The title “Father of Quantum Physics” is often attributed to Max Planck. Planck was a German physicist who is best known for his groundbreaking work on the theory of quantum mechanics, particularly his formulation of the quantum theory of radiation. In 1900, Planck introduced the concept of quantization to explain the behavior of electromagnetic radiation emitted by hot objects, such as the spectrum of blackbody radiation. He proposed that energy is emitted or absorbed in discrete units, which he called “quanta,” rather than in a continuous manner as classical physics suggested. This revolutionary idea laid the foundation for quantum theory and marked the beginning of modern physics.

Planck’s quantization hypothesis led to the development of quantum mechanics, a branch of physics that describes the behavior of particles at the atomic and subatomic levels. His work paved the way for subsequent groundbreaking discoveries by other physicists, including Albert Einstein, Niels Bohr, Werner Heisenberg, and Erwin Schr√∂dinger, among others, ultimately revolutionizing our understanding of the physical world.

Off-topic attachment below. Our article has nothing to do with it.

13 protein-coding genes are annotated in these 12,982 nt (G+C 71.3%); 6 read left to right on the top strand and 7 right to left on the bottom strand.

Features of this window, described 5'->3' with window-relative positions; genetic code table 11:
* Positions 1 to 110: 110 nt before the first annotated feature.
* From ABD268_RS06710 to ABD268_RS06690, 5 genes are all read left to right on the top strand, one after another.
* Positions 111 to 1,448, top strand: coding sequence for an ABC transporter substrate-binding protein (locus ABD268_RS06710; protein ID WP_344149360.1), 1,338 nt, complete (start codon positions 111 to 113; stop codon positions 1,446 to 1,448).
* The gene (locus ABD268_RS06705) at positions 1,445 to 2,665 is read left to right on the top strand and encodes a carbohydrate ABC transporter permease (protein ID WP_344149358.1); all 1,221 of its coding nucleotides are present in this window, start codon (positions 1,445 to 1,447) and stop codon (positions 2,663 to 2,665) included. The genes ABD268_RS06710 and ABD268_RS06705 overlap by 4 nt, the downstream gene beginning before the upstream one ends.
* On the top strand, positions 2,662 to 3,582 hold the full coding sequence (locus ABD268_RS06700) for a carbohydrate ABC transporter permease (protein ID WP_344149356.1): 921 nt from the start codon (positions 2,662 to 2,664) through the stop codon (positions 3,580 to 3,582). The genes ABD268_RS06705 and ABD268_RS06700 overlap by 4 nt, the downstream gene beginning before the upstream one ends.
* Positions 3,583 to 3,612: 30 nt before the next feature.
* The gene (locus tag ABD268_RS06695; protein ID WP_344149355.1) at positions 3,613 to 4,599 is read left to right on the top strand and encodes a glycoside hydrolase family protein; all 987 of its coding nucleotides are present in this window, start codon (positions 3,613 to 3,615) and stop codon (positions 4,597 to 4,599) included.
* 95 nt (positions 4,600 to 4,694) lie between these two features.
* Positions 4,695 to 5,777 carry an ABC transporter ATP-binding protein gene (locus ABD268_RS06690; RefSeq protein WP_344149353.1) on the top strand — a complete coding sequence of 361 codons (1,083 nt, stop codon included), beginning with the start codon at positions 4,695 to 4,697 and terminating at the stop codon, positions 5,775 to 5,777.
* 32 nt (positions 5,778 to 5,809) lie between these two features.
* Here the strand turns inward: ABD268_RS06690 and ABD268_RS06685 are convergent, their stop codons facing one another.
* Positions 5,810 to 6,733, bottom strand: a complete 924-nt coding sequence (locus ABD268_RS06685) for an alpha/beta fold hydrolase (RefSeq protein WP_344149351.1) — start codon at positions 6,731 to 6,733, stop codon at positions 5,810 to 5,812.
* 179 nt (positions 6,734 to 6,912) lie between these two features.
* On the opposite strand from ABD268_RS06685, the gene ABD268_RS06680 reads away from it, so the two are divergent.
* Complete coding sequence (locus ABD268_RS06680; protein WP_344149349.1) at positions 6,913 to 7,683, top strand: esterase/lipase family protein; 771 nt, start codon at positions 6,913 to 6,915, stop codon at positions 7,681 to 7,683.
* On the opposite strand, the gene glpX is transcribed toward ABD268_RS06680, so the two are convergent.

While Planck is often referred to as the “Father of Quantum Physics” for his pioneering contributions to the field, it’s important to recognize that the development of quantum mechanics was a collaborative effort involving many physicists over several decades.